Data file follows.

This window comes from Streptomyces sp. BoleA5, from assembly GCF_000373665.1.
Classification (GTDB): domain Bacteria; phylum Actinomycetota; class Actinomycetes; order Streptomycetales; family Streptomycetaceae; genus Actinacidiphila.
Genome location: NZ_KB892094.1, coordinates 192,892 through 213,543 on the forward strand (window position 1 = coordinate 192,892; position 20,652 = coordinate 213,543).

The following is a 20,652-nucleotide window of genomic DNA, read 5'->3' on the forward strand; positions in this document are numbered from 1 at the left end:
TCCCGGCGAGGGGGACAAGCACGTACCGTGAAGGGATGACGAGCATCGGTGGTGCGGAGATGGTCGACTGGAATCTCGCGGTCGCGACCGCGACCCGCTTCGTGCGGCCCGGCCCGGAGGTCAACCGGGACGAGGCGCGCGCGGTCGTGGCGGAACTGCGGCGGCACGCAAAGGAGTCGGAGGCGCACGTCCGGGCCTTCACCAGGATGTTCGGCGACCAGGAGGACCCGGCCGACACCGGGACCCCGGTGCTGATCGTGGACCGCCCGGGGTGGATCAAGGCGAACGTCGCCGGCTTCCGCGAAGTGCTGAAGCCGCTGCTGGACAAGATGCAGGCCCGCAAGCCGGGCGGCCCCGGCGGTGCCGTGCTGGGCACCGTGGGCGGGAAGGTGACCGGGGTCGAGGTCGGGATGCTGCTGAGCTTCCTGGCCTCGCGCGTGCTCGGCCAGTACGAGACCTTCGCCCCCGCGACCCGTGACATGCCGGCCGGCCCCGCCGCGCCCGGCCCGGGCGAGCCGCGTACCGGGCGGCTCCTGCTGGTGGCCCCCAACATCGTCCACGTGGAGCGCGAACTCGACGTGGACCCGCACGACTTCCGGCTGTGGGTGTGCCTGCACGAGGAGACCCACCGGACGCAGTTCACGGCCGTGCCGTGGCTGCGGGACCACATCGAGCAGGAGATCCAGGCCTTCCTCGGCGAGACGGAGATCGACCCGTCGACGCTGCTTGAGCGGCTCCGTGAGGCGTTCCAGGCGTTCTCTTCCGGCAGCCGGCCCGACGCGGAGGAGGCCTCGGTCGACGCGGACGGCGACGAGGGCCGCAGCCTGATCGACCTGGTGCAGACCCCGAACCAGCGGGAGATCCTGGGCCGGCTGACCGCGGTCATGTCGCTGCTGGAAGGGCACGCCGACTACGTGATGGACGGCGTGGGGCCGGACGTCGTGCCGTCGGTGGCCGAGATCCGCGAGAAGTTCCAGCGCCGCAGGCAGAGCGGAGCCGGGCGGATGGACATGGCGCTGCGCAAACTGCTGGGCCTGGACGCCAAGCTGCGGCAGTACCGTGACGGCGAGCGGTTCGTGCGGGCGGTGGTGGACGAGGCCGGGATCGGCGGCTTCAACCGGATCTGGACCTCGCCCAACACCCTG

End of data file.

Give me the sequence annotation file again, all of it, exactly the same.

This window comes from Streptomyces sp. BoleA5, from assembly GCF_000373665.1.
Classification (GTDB): domain Bacteria; phylum Actinomycetota; class Actinomycetes; order Streptomycetales; family Streptomycetaceae; genus Actinacidiphila.
Genome location: NZ_KB892094.1, coordinates 192,892 through 213,543 on the forward strand (window position 1 = coordinate 192,892; position 20,652 = coordinate 213,543).

The following is a 20,652-nucleotide window of genomic DNA, read 5'->3' on the forward strand; positions in this document are numbered from 1 at the left end:
TCCCGGCGAGGGGGACAAGCACGTACCGTGAAGGGATGACGAGCATCGGTGGTGCGGAGATGGTCGACTGGAATCTCGCGGTCGCGACCGCGACCCGCTTCGTGCGGCCCGGCCCGGAGGTCAACCGGGACGAGGCGCGCGCGGTCGTGGCGGAACTGCGGCGGCACGCAAAGGAGTCGGAGGCGCACGTCCGGGCCTTCACCAGGATGTTCGGCGACCAGGAGGACCCGGCCGACACCGGGACCCCGGTGCTGATCGTGGACCGCCCGGGGTGGATCAAGGCGAACGTCGCCGGCTTCCGCGAAGTGCTGAAGCCGCTGCTGGACAAGATGCAGGCCCGCAAGCCGGGCGGCCCCGGCGGTGCCGTGCTGGGCACCGTGGGCGGGAAGGTGACCGGGGTCGAGGTCGGGATGCTGCTGAGCTTCCTGGCCTCGCGCGTGCTCGGCCAGTACGAGACCTTCGCCCCCGCGACCCGTGACATGCCGGCCGGCCCCGCCGCGCCCGGCCCGGGCGAGCCGCGTACCGGGCGGCTCCTGCTGGTGGCCCCCAACATCGTCCACGTGGAGCGCGAACTCGACGTGGACCCGCACGACTTCCGGCTGTGGGTGTGCCTGCACGAGGAGACCCACCGGACGCAGTTCACGGCCGTGCCGTGGCTGCGGGACCACATCGAGCAGGAGATCCAGGCCTTCCTCGGCGAGACGGAGATCGACCCGTCGACGCTGCTTGAGCGGCTCCGTGAGGCGTTCCAGGCGTTCTCTTCCGGCAGCCGGCCCGACGCGGAGGAGGCCTCGGTCGACGCGGACGGCGACGAGGGCCGCAGCCTGATCGACCTGGTGCAGACCCCGAACCAGCGGGAGATCCTGGGCCGGCTGACCGCGGTCATGTCGCTGCTGGAAGGGCACGCCGACTACGTGATGGACGGCGTGGGGCCGGACGTCGTGCCGTCGGTGGCCGAGATCCGCGAGAAGTTCCAGCGCCGCAGGCAGAGCGGAGCCGGGCGGATGGACATGGCGCTGCGCAAACTGCTGGGCCTGGACGCCAAGCTGCGGCAGTACCGTGACGGCGAGCGGTTCGTGCGGGCGGTGGTGGACGAGGCCGGGATCGGCGGCTTCAACCGGATCTGGACCTCGCCCAACACCCTG